Traffic-hater camps in city to avoid SH2 jams
Growing tally of motorists fed up with delays on highway stretch
An O¯ mokoroa man fed up with delays on State Highway 2 has gone to extreme lengths to avoid traffic jams on a notorious stretch of road.
Steve, who did not give his last name, elected to spend the night in his campervan rather than risk being caught in traffic and missing an appointment.
The meeting was scheduled for 10am last Friday in Tauranga, so he left home at 11pm the night before and stayed in his self-contained campervan, at a freedom camping ground at Sulphur Point.
Steve is among a growing number of motorists frustrated with delays on the stretch of highway, used by more than 25,000 vehicles a day.
Waka Kotahi NZ Transport Agency and the Tauranga City Council are carrying out separate roading projects between O¯ mokoroa and Bethlehem and have warned delays will continue for some time.
Councils and the transport agency say they are aware of motorists’ frustration.
Steve said it was worth spending the night in his campervan to skip the traffic, even though the vehicle uses more fuel than his other cars and he must pay associated road user charges.
He plans to camp in Tauranga again later this week to avoid the delays. “I hate traffic.”
A month ago he and his wife were caught in resealing works just outside of Katikati.
The couple left O¯ mokoroa at 10am to catch a 4pm flight out of Auckland.
When they had moved just 200 metres in 20 minutes, they turned around and went over the Kaimai Ranges to make the flight on time.
Other commuters are also taking drastic steps to avoid using the stretch of road.
O¯ mokoroa mum-of-two Ebony Kahukura is putting her newly built home of two years up for rent and applying for Tauranga rentals after her commute went from 25 minutes last year to between an hour and 90 minutes now.
Although it would be slightly dearer than her mortgage, she said it would make life easier for her young family.
Meanwhile, Waka Kotahi said a mechanical failure with an asphalt paver between the Wairoa River Bridge and Bethlehem delayed the road reopening on Thursday by almost an hour.
A replacement vehicle was needed to complete the work before traffic could restart.
Maintenance and operations regional manager Rob Campbell said the agency postponed a night closure from Sunday to Wednesday due to the weather and to “try and give road users some breathing space”. “Weather has a huge part to play in how quickly we can complete this work. The more good weather we have, the quicker we’ll be out of the way,” he said.
It aimed to finish the resurfacing works by mid-June.
After this, the Tauranga City Council Wairoa Cycleway project would begin night works on SH2 to build a signalised intersection near the cul-desac of Carmichael Rd.
“We acknowledge that travel times may be longer than usual for the next month or so, and remind road users to plan ahead, and where possible to consider alternative travel options and/or times,” Campbell said.
He said the work was part of the annual road renewals programme on the state highway network, which had resealed or rebuilt more than 170km of roads in the region over the past nine months.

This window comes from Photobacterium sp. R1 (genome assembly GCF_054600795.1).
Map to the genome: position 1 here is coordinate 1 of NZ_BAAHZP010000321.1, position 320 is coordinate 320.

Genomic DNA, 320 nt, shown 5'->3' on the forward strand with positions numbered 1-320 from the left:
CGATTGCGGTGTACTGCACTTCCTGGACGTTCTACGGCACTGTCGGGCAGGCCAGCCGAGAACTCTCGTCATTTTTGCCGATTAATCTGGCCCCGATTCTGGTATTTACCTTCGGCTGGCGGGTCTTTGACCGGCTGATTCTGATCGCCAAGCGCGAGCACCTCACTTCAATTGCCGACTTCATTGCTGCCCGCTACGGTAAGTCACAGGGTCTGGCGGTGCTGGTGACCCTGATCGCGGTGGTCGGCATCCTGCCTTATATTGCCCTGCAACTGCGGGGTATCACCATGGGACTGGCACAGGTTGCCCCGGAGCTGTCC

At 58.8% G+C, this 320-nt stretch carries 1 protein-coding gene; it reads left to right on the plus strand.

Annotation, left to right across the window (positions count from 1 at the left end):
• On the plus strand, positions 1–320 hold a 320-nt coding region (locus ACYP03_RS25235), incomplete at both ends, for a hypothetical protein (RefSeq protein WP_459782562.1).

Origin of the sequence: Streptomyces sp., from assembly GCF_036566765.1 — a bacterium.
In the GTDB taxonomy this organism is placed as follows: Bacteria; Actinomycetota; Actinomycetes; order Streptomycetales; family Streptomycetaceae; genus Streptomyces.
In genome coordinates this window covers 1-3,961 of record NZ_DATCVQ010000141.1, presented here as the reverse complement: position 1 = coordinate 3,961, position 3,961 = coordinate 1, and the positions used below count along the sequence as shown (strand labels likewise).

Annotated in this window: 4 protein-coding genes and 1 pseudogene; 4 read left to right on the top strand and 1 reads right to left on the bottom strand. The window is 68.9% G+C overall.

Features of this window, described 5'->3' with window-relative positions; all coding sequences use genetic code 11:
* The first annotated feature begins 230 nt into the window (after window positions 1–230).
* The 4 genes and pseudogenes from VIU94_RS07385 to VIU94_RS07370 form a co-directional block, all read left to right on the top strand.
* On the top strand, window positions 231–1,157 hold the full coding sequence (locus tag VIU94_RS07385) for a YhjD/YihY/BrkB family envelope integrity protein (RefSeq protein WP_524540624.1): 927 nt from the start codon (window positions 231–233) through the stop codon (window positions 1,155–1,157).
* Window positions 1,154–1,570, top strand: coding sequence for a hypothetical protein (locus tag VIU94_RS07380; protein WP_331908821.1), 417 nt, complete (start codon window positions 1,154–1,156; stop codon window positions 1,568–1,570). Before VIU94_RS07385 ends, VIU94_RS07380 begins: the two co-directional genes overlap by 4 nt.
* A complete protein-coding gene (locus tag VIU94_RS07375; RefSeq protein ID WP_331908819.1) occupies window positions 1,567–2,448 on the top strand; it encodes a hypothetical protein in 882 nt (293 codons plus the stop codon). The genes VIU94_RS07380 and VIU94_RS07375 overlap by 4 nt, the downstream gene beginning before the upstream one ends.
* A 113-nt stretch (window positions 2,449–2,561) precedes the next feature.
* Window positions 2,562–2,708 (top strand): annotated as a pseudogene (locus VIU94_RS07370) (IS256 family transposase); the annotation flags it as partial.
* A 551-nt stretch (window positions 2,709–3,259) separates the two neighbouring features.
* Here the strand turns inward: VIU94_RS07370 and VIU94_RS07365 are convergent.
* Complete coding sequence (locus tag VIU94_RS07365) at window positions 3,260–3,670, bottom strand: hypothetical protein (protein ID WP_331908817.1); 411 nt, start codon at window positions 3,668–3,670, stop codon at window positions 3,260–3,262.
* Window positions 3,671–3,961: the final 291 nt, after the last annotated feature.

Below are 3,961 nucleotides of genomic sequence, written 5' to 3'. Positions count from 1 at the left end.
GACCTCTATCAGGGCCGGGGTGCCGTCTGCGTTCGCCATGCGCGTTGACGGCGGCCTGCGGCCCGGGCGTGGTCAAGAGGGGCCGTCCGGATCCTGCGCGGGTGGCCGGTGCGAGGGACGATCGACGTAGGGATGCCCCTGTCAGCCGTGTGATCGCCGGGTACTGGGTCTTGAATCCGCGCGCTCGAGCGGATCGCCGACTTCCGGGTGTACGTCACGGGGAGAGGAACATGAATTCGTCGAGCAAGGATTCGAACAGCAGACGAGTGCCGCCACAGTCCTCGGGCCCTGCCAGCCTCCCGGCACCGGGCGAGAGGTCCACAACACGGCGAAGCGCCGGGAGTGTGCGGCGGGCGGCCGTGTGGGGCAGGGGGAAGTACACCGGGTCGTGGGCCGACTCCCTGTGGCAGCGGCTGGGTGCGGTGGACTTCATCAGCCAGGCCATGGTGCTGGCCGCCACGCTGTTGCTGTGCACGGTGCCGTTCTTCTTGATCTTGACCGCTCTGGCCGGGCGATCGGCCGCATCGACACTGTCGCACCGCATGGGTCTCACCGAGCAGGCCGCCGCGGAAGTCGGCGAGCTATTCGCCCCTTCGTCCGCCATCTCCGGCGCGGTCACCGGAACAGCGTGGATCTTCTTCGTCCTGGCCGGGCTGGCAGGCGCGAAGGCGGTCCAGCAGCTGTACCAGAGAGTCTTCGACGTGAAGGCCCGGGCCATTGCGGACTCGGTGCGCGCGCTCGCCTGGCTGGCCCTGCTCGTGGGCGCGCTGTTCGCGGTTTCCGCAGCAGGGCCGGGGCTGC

“By 2050 the Western Bay of Plenty is projected to be home to 258,000 residents, requiring 34,000 more homes and generating one million movements per day on our transport network.”
Campbell said there were several ongoing projects on or near SH2, including safety upgrades between Waih¯ı and O¯ mokoroa, which were estimated to be completed in 2026.
The Takitimu North Link Stage One project was estimated to be done by mid-2027.
Western Bay of Plenty District Council infrastructure group general manager and deputy chief executive Gary Allis previously said it was exploring ways to get traffic moving faster, including closing off some side roads used as rat runs that added friction to the “highway flow”.
“The fundamental issue is that the road is being used beyond its capacity.”
Capacity was further limited over the past couple of weeks by SH2 roadworks.
Allis said the immediate problem “should improve slightly” as the roadworks were completed.
They were scheduled to last three months, but the situation might ease earlier as the road surface improved, he said. “The long-term problem would improve once the Takitimu North Link Stage One is built.”
Tauranga City Council director of transport Brendan Bisley previously said daytime delays on SH2 were due to traffic volumes, seasonal work and people changing their commute habits.
He said the council acknowledged work for the Wairoa Cycleway also contributed.
Waka Kotahi said on May 11 that there were two pieces of work on the stretch, which was “incredibly sensitive” to changes in traffic flow.
Two weeks ago, the agency started a major rehabilitation of SH2, between the Wairoa bridge and Bethlehem.
Work included completely rebuilding and asphalting the road surface and was due to continue until next month.
Campbell said on May 17 that there had been an increase of more than 6000 vehicles per day on the corridor in the past 10 years, rising from about 18,300 in 2012 to current estimates of more than 25,000.
He said the works were being done at night, with both lanes open during the day and a 50km/h limit in place to minimise disruption.
The “sheer volume” of traffic appeared to be the main cause of congestion.
He said traffic data showed drivers were staggering the time they travelled on SH2, with peak travel expanding from 6am to 9am to its current span of 6am to 10.30am.
More than $900 million was being invested in the corridor, which “will save lives”.